SeaWorld San Diego Breeding Project Barred
A state panel has approved SeaWorld's expansion plan under the condition that the entertainment group discontinues its breeding programme
Animal rights activists celebrated a victory on Thursday, after the California Coastal Commission moved to ban SeaWorld's highly controversial breeding programme and to restrict the movement of animals between parks.
California's commissioners gathered at the Long Beach Convention Center to unanimously vote on Sea World's 'Blue World Project', a proposal to expand the size of tanks in the parks. The all-day meeting attracted supporters and critics of the Sea World entertainment group from across the country.
Commissioner Dayna Bonchco, who introduced the amendment, told the panel that orcas didn't belong in captivity. 'I can approve this project but only with conditions,' she said.
A halt of the breeding programme would mean that the 11 orcas currently held at the San Diego facility would be the park's last captive orcas.
SeaWorld officials said they were disappointed by the vote and that they will review the decision and consider options.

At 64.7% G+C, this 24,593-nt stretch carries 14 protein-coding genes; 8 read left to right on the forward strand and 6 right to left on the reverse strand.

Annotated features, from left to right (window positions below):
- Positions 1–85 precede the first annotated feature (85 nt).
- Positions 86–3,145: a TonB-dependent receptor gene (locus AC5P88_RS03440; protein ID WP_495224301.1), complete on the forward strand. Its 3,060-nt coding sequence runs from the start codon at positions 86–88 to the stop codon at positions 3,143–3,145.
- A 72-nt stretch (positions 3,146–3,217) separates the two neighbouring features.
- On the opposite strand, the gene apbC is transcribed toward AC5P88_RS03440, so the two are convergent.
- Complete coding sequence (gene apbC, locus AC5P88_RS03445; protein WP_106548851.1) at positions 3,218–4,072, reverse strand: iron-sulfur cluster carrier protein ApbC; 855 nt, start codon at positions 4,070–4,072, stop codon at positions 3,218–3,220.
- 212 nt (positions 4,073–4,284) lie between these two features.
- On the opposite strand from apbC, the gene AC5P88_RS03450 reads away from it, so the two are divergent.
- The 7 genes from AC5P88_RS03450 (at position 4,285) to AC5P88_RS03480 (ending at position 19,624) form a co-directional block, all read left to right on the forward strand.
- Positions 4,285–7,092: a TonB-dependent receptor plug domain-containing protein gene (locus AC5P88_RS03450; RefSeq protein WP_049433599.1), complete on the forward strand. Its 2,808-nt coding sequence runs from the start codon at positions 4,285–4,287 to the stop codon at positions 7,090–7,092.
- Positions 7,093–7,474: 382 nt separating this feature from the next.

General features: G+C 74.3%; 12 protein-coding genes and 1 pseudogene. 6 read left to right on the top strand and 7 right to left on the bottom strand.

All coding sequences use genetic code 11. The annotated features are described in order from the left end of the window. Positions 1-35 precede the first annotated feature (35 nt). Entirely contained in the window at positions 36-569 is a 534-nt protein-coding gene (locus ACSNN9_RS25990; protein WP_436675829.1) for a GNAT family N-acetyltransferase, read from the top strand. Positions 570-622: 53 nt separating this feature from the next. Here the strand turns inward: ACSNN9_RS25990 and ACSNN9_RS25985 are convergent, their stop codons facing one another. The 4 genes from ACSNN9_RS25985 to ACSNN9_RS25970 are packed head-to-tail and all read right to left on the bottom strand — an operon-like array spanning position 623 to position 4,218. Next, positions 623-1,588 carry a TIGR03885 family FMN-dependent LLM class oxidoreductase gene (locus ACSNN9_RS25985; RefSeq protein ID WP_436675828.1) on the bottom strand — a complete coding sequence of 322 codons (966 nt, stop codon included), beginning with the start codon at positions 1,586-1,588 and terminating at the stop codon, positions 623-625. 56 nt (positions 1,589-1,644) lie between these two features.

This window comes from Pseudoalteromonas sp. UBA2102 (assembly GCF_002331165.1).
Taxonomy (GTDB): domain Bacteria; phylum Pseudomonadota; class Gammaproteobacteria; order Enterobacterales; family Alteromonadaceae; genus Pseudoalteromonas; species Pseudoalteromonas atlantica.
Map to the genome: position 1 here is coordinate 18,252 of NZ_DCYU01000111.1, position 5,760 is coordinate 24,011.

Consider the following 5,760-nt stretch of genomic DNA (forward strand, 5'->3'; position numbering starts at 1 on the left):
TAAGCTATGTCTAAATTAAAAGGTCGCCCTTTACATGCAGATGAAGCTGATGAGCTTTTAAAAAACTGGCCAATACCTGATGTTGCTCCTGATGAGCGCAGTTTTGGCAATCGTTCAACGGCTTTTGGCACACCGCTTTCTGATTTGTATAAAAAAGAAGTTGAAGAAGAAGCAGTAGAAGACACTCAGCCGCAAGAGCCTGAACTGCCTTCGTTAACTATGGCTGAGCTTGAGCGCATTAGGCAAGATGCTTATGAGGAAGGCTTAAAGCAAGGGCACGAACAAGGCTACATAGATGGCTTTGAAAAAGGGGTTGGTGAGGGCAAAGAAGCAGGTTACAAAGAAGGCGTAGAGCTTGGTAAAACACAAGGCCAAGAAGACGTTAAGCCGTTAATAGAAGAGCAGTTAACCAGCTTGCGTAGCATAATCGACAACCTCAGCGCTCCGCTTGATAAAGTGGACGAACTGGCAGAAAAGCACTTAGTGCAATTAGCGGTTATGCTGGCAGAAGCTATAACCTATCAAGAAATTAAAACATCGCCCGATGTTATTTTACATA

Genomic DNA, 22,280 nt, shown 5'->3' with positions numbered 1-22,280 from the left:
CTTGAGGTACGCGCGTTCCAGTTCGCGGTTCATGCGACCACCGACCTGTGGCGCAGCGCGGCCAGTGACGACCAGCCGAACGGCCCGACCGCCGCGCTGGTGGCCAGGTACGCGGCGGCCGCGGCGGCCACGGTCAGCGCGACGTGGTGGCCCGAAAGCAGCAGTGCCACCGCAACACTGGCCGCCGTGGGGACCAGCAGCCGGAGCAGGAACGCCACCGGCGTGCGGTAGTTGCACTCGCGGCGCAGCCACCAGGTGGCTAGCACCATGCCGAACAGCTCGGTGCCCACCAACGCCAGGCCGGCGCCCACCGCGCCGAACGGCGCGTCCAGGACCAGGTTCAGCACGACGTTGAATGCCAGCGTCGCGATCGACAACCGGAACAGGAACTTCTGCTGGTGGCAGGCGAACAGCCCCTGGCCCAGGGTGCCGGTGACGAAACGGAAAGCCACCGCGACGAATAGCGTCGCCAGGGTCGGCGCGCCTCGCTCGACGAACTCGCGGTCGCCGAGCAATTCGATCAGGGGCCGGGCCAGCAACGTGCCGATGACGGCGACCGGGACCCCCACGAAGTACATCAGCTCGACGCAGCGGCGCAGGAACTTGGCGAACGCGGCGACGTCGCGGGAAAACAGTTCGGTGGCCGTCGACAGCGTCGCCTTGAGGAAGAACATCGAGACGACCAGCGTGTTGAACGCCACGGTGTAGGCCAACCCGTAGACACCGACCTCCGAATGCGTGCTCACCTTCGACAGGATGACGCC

'Breeding is a natural, fundamental and important part of an animal's life,' the statement said, 'and depriving a social animal of the right to reproduce is inhumane.'
The $100m plan would triple the size of the orca enclosures, but opponents said those plans were not be enough.
'Captivity is still captivity no matter how gentle the jailer,' said John Hargrove, a former SeaWorld trainer and author of the anti-captivity book Beneath the Surface.
Dr. Ingrid Visser, a marine biologist and head of the Orca Research Trust in New Zealand, slammed the project saying that wild orcas swim an average distance of 138 miles per day and dive to depths of about 600 feet.
'These new tanks do not meet these basic requirements,' she said. 'No facility ever will.'
The 'Blue Project' proposal came as a response to the critically acclaimed 2013 documentary Blackfish and a subsequent fall in both park attendance and stock market value.
Although Thursday's vote allows SeaWorld to replace an existing 1.7-million-gallon tank with a new 450,000-gallon tank and a second 5.2-million-gallon tank, the decision is another blow for the entertainment group. The ruling is limited to the California park at this stage but marks another step towards the end of cetacean captivity.
It remains unclear whether SeaWorld will try to overturn the vote or will dismiss its expansion plans altogether, so that it can continue its current breeding programme.